Same-Sex Marriage Ballot Measure in Minnesota
A state ballot initiative to limit marriage to one man and one woman created a contentious and heated election season in Minnesota. The 24 church bodies that comprise The Minnesota Council of Churches had different stands on the initiative. But the Council, which includes 3,000 congregations, didn’t want to stay silent on an issue that had enormous meaning for the state’s citizens.
The Bush Foundation provided funding to convene neutral conversations. Now, the Council had to figure out exactly how to create such conversations.
“We wanted to bring people together to build empathy and understand each other, but we couldn’t influence the vote. After looking at numerous methodologies, we chose Public Conversations. Unlike so many organizations that push consensus building, Public Conversations’ model fit perfectly with our aim to not influence the outcome of the election,” said Gail Anderson, who was at that time the Director of Unity and Relationships at Minnesota Council of Churches.
The Respectful Conversations Project
The Council created The Respectful Conversations Project—an initiative that would bring people together for community dialogues on same-sex marriage using Essential Partners model.
First, Essential Partners trained 15 people to be lead facilitators with a custom two-day workshop. Those lead facilitators, in turn, trained 200 to 300 people to be table facilitators.
Between April and November in 2012, 55 churches around the state held a Respectful Conversations event—a three-hour dialogue among small groups of people at round tables. Most of the conversations were open to the public. More than 1,500 residents participated. Respectful Conversations events were also held at universities, a national conference, and a quarterly meeting for pastors.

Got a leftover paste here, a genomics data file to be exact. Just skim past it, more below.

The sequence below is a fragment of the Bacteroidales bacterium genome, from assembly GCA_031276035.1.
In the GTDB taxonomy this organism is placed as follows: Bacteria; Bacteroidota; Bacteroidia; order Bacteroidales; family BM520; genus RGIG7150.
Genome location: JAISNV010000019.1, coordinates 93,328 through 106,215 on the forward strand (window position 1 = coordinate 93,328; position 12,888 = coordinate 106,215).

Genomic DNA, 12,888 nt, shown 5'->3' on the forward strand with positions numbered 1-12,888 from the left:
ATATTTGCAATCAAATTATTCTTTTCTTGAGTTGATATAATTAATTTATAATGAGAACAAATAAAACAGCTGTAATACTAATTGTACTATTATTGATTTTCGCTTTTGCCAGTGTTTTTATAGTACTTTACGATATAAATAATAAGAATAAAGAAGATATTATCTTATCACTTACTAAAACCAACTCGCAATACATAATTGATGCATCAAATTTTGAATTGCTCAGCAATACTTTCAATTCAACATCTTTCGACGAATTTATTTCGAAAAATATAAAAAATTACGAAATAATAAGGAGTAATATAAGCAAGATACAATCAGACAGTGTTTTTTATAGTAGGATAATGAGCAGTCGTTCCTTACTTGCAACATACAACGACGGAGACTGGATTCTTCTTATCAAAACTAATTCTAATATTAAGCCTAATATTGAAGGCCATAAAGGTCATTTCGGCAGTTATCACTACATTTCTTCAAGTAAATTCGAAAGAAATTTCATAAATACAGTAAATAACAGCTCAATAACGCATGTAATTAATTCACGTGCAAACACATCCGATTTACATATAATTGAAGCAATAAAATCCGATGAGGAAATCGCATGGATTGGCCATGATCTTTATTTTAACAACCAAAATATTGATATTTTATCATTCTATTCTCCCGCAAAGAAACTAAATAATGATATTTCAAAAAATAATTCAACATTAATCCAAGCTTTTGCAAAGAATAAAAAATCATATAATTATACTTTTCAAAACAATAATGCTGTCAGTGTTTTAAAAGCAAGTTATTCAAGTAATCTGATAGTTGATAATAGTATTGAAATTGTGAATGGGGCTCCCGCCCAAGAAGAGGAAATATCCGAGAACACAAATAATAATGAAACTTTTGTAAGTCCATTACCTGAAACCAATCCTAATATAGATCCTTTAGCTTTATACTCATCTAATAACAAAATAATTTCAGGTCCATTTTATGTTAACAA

Each event started with a family-style meal and a few conversation starters unrelated to the amendment, which allowed participants to get to know one another outside of the contentious issue.
A video then highlighted key points about the amendment, different viewpoints, and guidelines around participation in the conversation. Using EP’s trademark Reflective Structured Dialogue model, participants shared responses to three carefully crafted questions before the floor was opened for questions of genuine interest.
Treating Each Other Humanely
“We became confident really early on that the model was working., said Anderson. “We were nervous there would be yelling and blow-ups but after a few conversations we realized that wasn’t happening… People were treating each other humanely.”
“[The questions of genuine interest was the] place we thought people would be forceful with their opinions and arguments,” she explained. “But [Essential Partners] told us to trust the power of human interaction; there had been two hours for people to build a human relationship. And, it worked!”
Anderson also remarked on the last impact of Essential Partners' capacity-building mission. “By training us in their model, Essential Partners has allowed us to create something for Minnesota that will have a long-lasting impact on the state and how we talk to each other and get along. Our objective was to convince the people of Minnesota that we can talk about divisive issues while maintaining—or even enhancing—our relationships with each other. And I’m absolutely confident we did that.”
On November 6, 2012, the ballot measure was rejected by 51.90% of voters.